The following article was taken from the Herald-Leader archives:
Overhaul in the works for state retirees; LEGISLATORS SAY THEY HAVE A PLAN FOR HIGH COSTS OF PENSION SYSTEMS
Jack Brammer, Herald-Leader | March 3, 2007
In the waning days of this year’s legislative session, Senate Republican and Democratic leaders revealed yesterday they are working on a plan to overhaul the state’s financially strapped retirement systems.
Senate President David Williams, R-Burkesville, said the move could save the state more than $200 million over the next year and put in place a mechanism to address the skyrocketing pension costs in future state budgets.
Williams did not offer specifics on the plan but said it would not affect the benefits of current retirees and employees. “Obviously future hires will have to be affected,” he said.
Bill Hanes, executive director of the Kentucky Retirement Systems, said he could not comment on details of any plan being considered by legislators, but did say it would be “irresponsible” to make major changes in pension funds “in such a short time in this short session.” Monday will mark the 23rd day of the 30-day session.
In a floor speech about solving the more than $12 billion of unfunded liability in the state employees’ retirement system and the $7 billion of debt in the county employees’ retirement system, Williams said, “Until that resolution is made, I see very little else happening in this session of the General Assembly as far as expending dollars.”
He later said he was not threatening the Democratic-controlled House but was instead trying to stress the importance of addressing the problem.
Williams said the “resolution” enjoyed support from Republicans and Democrats in the GOP-controlled Senate. He noted that it dealt with pensions and that lawmakers will wait to address the health insurance part of the retirement system problem after it hears recommendations from a special task force.
Williams and Senate Majority Leader Dan Kelly, R-Springfield, were joined by Senate Minority Leader Ed Worley, D-Richmond, in calling on the House to commit to the plan.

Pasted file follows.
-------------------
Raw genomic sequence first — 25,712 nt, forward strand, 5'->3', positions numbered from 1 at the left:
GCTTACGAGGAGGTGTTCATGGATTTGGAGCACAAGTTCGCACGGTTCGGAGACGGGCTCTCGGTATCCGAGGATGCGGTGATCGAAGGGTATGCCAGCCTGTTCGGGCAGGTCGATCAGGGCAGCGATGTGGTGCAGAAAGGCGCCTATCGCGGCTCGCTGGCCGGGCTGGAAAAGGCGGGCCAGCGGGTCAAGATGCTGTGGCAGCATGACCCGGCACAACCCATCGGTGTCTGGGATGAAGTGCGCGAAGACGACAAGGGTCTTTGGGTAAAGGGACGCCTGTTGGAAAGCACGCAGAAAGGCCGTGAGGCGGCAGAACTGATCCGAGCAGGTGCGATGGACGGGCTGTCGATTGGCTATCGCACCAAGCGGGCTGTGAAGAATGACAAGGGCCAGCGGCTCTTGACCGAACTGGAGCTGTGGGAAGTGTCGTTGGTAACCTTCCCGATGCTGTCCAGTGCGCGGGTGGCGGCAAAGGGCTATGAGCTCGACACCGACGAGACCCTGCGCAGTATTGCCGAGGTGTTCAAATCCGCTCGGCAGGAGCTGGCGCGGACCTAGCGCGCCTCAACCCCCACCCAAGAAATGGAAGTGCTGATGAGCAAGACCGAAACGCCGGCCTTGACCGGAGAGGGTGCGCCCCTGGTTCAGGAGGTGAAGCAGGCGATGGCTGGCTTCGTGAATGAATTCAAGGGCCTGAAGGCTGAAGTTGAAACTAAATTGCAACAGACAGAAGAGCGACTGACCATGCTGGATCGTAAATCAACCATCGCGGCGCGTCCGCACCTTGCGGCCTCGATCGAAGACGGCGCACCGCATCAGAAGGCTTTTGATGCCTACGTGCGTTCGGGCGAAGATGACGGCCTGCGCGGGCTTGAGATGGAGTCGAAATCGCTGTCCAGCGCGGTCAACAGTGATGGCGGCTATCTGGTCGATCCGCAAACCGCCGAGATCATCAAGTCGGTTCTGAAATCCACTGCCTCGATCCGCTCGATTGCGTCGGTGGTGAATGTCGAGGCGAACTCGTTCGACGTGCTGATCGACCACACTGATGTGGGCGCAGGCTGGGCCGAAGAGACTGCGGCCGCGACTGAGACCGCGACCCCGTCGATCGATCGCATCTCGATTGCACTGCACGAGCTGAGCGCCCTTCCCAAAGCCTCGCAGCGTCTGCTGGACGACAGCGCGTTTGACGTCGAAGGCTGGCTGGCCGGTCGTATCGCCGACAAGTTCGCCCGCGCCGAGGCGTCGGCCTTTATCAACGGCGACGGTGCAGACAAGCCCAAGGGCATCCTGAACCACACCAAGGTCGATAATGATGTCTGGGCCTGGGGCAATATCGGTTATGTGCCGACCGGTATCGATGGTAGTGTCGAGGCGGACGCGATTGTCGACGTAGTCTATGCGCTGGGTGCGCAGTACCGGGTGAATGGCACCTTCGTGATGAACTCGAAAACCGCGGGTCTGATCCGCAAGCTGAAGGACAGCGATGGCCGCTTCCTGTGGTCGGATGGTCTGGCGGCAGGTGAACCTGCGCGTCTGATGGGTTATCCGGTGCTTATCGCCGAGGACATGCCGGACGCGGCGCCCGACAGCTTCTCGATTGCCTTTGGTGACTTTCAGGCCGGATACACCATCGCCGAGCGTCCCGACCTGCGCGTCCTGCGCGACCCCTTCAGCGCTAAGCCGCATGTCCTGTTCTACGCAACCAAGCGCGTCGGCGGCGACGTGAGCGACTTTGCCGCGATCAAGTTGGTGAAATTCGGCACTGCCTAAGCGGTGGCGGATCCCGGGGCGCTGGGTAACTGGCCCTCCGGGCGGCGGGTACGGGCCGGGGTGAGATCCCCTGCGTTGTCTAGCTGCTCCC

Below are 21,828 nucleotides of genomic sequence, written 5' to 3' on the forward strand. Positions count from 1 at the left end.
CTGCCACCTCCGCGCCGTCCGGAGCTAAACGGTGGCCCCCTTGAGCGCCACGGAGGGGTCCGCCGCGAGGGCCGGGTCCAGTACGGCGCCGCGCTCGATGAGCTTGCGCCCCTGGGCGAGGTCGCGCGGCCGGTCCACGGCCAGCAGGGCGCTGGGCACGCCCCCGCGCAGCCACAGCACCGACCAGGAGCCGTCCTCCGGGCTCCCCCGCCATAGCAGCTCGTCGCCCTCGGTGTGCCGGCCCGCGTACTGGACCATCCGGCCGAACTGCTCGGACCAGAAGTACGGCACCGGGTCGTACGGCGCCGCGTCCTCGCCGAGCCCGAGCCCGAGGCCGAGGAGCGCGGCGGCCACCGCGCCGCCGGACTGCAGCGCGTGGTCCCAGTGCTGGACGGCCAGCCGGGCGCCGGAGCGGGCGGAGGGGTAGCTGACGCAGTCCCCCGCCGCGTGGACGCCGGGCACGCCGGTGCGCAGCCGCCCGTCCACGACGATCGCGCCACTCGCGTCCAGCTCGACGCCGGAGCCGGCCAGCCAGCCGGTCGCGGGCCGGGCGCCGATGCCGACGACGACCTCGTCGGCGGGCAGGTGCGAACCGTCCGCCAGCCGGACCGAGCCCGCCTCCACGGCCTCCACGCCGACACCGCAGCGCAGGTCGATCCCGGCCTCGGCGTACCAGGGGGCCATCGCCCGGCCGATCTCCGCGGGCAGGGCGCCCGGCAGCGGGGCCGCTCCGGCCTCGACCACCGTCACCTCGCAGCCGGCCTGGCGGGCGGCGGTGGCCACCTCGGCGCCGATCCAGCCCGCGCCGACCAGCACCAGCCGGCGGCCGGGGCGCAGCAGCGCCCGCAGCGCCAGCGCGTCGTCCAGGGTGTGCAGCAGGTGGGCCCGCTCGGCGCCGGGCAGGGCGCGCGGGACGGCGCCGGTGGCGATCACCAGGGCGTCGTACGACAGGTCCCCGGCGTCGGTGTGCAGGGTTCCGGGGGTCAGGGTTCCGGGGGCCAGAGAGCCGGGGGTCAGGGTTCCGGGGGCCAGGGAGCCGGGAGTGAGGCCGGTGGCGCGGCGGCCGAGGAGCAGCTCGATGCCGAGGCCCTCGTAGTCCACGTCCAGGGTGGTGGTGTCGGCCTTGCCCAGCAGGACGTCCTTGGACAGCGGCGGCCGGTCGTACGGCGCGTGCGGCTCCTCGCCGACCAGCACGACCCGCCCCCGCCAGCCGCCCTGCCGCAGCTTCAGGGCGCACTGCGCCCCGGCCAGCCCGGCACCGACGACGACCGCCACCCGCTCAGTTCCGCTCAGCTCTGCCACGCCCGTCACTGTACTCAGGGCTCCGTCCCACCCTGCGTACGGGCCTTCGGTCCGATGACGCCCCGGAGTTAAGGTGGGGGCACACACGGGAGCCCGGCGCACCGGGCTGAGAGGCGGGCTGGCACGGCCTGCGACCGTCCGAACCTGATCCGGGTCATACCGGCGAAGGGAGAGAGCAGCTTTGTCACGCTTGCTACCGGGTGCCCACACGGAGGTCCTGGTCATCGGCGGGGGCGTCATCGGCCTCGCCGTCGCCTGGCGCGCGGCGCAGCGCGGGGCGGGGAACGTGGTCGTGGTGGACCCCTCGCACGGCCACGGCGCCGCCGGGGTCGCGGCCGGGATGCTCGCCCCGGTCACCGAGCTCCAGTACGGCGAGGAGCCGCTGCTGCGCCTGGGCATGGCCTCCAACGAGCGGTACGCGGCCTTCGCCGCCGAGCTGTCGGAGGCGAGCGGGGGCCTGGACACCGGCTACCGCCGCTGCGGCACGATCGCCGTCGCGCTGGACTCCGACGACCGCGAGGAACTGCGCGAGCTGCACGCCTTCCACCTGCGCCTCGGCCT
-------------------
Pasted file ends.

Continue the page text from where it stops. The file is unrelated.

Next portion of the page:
House Speaker Jody Richards, D-Bowling Green, said the House is “very concerned” about the retirement systems but wants to make sure that any change is actuarially sound and does not affect current retirees.
He said House Democratic leaders will meet again Monday to discuss the issue.
There are about 300,000 people in the state retirement system.
Charles Wells, executive director of the Kentucky Association of State Employees, said, “We would hope that very soon leaders would invite state employees and front-line employee groups like ours to participate in any talks about changing the retirement systems.
“We have strong concerns about reducing benefits of future employees. That could hurt the state’s ability to recruit and obtain good employees, but we have to see the details of any plan before we could judge it.”
Gov. Ernie Fletcher has recommended that the legislature provide $25 million to the state employees’ retirement system to help reduce the unfunded liabilities of its health insurance programs.
The House budget committee approved a bill with Fletcher’s provisions. Senate Republican leaders would not say how much money they might put into the retirement programs, but Kelly said changing the structure of the retirement system was more important.
Kelly described the $25 million proposed by Fletcher for the state’s retirement system as “putting two quarts of boiling water in San Francisco Bay to heat the water there. It actually would extend the deadline when our pension system would go bankrupt (by) one month.”
In a statement yesterday, Fletcher said, “We have openly expressed our concerns with the state retirement systems and our obligations to our retirees. We look forward to the forthcoming dialogue with the Senate and the House.
“We are open to any suggestions they have, realizing that the $50 million good faith effort is just the beginning of solving the problems.”
Reach Jack Brammer at (859) 231-1302 or firstname.lastname@example.org.
Load-Date: March 3, 2007
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This article illustrates that the Kentucky Senate has been leading on the issue of pension reform for more than 10 years. It’s time for us to take action to ensure these systems are funded for the future.